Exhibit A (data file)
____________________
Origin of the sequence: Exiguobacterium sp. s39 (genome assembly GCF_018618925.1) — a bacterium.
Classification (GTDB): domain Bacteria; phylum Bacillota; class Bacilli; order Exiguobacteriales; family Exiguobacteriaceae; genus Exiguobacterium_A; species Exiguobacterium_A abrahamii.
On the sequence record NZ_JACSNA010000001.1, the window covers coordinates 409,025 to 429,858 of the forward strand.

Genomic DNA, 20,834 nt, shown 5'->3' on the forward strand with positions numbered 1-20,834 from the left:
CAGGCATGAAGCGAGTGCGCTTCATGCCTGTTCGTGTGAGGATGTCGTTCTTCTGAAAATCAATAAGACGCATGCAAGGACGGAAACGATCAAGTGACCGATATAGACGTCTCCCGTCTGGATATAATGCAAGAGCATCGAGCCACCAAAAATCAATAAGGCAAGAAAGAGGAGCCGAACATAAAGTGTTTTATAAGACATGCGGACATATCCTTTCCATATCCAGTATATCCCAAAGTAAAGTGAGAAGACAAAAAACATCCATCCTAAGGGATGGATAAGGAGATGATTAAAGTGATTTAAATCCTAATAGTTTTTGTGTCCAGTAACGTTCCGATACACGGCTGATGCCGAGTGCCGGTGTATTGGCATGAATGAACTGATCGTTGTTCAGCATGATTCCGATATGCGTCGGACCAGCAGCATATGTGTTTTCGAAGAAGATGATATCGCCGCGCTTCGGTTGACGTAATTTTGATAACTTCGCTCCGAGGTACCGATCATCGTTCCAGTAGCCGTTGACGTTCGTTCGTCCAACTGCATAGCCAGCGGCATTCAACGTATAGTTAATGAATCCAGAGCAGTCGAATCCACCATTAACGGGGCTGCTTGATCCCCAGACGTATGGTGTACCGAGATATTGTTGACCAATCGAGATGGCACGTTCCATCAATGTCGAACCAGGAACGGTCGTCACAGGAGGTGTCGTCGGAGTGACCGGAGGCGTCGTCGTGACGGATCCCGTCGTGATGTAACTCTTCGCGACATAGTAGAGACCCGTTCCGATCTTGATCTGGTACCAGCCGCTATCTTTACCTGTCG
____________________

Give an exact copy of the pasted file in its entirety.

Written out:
Origin of the sequence: Exiguobacterium sp. s39 (genome assembly GCF_018618925.1) — a bacterium.
Classification (GTDB): domain Bacteria; phylum Bacillota; class Bacilli; order Exiguobacteriales; family Exiguobacteriaceae; genus Exiguobacterium_A; species Exiguobacterium_A abrahamii.
On the sequence record NZ_JACSNA010000001.1, the window covers coordinates 409,025 to 429,858 of the forward strand.

Genomic DNA, 20,834 nt, shown 5'->3' on the forward strand with positions numbered 1-20,834 from the left:
CAGGCATGAAGCGAGTGCGCTTCATGCCTGTTCGTGTGAGGATGTCGTTCTTCTGAAAATCAATAAGACGCATGCAAGGACGGAAACGATCAAGTGACCGATATAGACGTCTCCCGTCTGGATATAATGCAAGAGCATCGAGCCACCAAAAATCAATAAGGCAAGAAAGAGGAGCCGAACATAAAGTGTTTTATAAGACATGCGGACATATCCTTTCCATATCCAGTATATCCCAAAGTAAAGTGAGAAGACAAAAAACATCCATCCTAAGGGATGGATAAGGAGATGATTAAAGTGATTTAAATCCTAATAGTTTTTGTGTCCAGTAACGTTCCGATACACGGCTGATGCCGAGTGCCGGTGTATTGGCATGAATGAACTGATCGTTGTTCAGCATGATTCCGATATGCGTCGGACCAGCAGCATATGTGTTTTCGAAGAAGATGATATCGCCGCGCTTCGGTTGACGTAATTTTGATAACTTCGCTCCGAGGTACCGATCATCGTTCCAGTAGCCGTTGACGTTCGTTCGTCCAACTGCATAGCCAGCGGCATTCAACGTATAGTTAATGAATCCAGAGCAGTCGAATCCACCATTAACGGGGCTGCTTGATCCCCAGACGTATGGTGTACCGAGATATTGTTGACCAATCGAGATGGCACGTTCCATCAATGTCGAACCAGGAACGGTCGTCACAGGAGGTGTCGTCGGAGTGACCGGAGGCGTCGTCGTGACGGATCCCGTCGTGATGTAACTCTTCGCGACATAGTAGAGACCCGTTCCGATCTTGATCTGGTACCAGCCGCTATCTTTACCTGTCG